Travellers who are fully vaccinated but are from a high-risk country are required to stay in SHA+hotels for a week in a “sandbox area.” This includes 17 provinces across Thailand, such as Phuket, Bangkok, Chiang Mai, and Krabi.
Travellers who have not been fully vaccinated arriving in Bangkok are required to quarantine in an approved hotel room for 10 days. A full list of participating hotels and resorts can be found on this https://asq.locanation.com/ . Travellers can also make a booking and pay for their stay through the online server.
Children aged 11 and under who are travelling with their parents are not required to show proof of vaccination. However, children aged 12 and older would be asked to show a vaccine certificate and medical insurance upon arrival.
International travellers would need to apply for the Thailand Pass, which may take up to 7 days to process. Once the pass is approved, the traveller can enter the country through six international airports, including Chiang Mai, Phuket, Samui, U-Tapao, and Suvarnabhumi airport. Travellers entering the country via charter flights may enter through Buri Ram airport.
Travellers who refuse to follow the protocols set by the government of the Kingdom of Thailand will have their access denied.
When arranging your shots for Thailand, it’s important to make sure you leave enough time for your body to adjust and the vaccines have time to start working. It is recommended have your vaccinations about 4 to 6 weeks before you travel.
The World Health Organisation recommends the following inoculations and injections for Thailand: Hepatitis A and B, Typhoid, Yellow fever, Japanese Encephalitis, Rabies and Tetanus. Check with your local travel clinic for updates.
There are no inoculations required for Thailand. If you’re travelling from the US, Britain, or Australia, there are usually no compulsory vaccinations required for Thailand.
Thailand vaccinations recommended are Hepatitis A, Hepatitis B, Typhoid, Yellow fever, Japanese encephalitis, Rabies and Tetanus. This will also apply for travel to Bangkok. The risk in most cities in Thailand is classed as low to no risk for malaria.
Thailand travel vaccinations that you get in general will also cover you for Phuket. These include Hepatitis A, Hepatitis B, Typhoid, Yellow fever, Japanese Encephalitis, Rabies and Tetanus.
Malaria prevention tablets may be recommended to travel certain parts of Thailand that are more remote areas away from the usual tourist areas.
Dengue is a viral infection transmitted by the bite of an infected mosquito characterised by the onset of sudden high fever, severe headache, pain behind the eyes, and pain in muscles and joints. Dengue fever risk is present in both urban and rural areas in Thailand, but with a higher risk in the northeast of the country during the monsoon from April to December. Make sure you use mosquito repellent to protect you from contracting this disease.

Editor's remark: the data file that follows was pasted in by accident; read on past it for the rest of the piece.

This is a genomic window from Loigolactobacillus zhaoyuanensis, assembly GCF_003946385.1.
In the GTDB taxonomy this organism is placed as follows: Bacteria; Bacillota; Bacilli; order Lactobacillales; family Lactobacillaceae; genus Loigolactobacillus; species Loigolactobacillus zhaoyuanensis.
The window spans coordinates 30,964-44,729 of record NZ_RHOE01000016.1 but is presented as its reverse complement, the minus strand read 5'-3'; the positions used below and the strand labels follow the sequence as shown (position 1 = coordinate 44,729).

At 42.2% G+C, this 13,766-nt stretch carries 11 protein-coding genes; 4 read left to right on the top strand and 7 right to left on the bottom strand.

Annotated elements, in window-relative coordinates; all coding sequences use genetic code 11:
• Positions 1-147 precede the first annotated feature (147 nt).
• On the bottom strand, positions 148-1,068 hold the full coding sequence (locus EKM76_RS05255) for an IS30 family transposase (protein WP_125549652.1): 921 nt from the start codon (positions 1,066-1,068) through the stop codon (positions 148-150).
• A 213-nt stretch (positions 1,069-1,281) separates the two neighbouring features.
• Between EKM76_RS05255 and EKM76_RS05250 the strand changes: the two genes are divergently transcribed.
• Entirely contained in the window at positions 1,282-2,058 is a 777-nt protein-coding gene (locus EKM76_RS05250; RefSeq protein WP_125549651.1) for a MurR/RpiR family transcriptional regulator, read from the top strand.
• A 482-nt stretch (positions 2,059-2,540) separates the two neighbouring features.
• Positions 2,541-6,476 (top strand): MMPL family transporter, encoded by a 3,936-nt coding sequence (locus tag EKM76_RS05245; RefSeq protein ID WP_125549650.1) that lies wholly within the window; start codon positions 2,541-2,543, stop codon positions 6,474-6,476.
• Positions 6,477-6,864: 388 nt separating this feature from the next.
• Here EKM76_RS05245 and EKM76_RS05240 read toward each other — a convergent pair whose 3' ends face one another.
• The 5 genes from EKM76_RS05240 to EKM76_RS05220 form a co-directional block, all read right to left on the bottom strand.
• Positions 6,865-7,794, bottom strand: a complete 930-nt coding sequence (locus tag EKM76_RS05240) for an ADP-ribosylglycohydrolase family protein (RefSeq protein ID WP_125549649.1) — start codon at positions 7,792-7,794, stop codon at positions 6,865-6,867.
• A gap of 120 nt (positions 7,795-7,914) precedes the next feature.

Food and water in Thailand can pose some health risks that could lead to gastrointestinal upsets. To be safe, avoid drinking the tap water; it’s not treated and thus unsafe to consume. Choose bottled water instead. Avoid eating food that’s been sitting around for a while.
The price of travel vaccines can vary depending on the medical provider and the type of vaccine. Prices can range for example, from AUD 25 for the Hepatitis B vaccine, up to AUD 285 for the Japanese Encephalitis vaccination.
Check with your doctor or travel clinic for advice. It depends on where you are going and for how long. Some people prefer to be safe than sorry and cover themselves for their exposure to a new climate and environment, foods and bacteria regardless of their length of stay. Being vaccinated, especially when you plan to visit popular tourist attractions, can also protect you from unwanted illnesses that may affect your trip.
Thailand has a national health insurance system, called the Universal Coverage Scheme (UCS) which provides free public healthcare through the Ministry of Public Health to Thai nationals. Expats working in Thailand are covered by the UCS and their contribution to the scheme is deducted from their salary. For travellers visiting Thailand, free healthcare is not available.
Since introducing universal healthcare in 2001, Thailand has made significant steps in developing a healthcare system that has been able to cover 98% of the population with affordable healthcare within a 10-year timeframe. Thailand is recognized worldwide for the quality of its healthcare services, ranking as one of the higher Asian countries for having a better healthcare system behind Taiwan, South Korea and Japan.
Yes, travel immunizations are available at many hospitals throughout Thailand. Queen Saovabha Memorial Institute in Bangkok is a popular choice for travellers with clean and modern facilities, English-speaking doctors and affordable vaccines. Before getting a shot, make sure to discuss your medical history with the health care provider.
Vaccine components change annually to ensure that the current shots protect the recipient from the three strains of flu. Learn more about your flu vaccine options by contacting your local health care provider.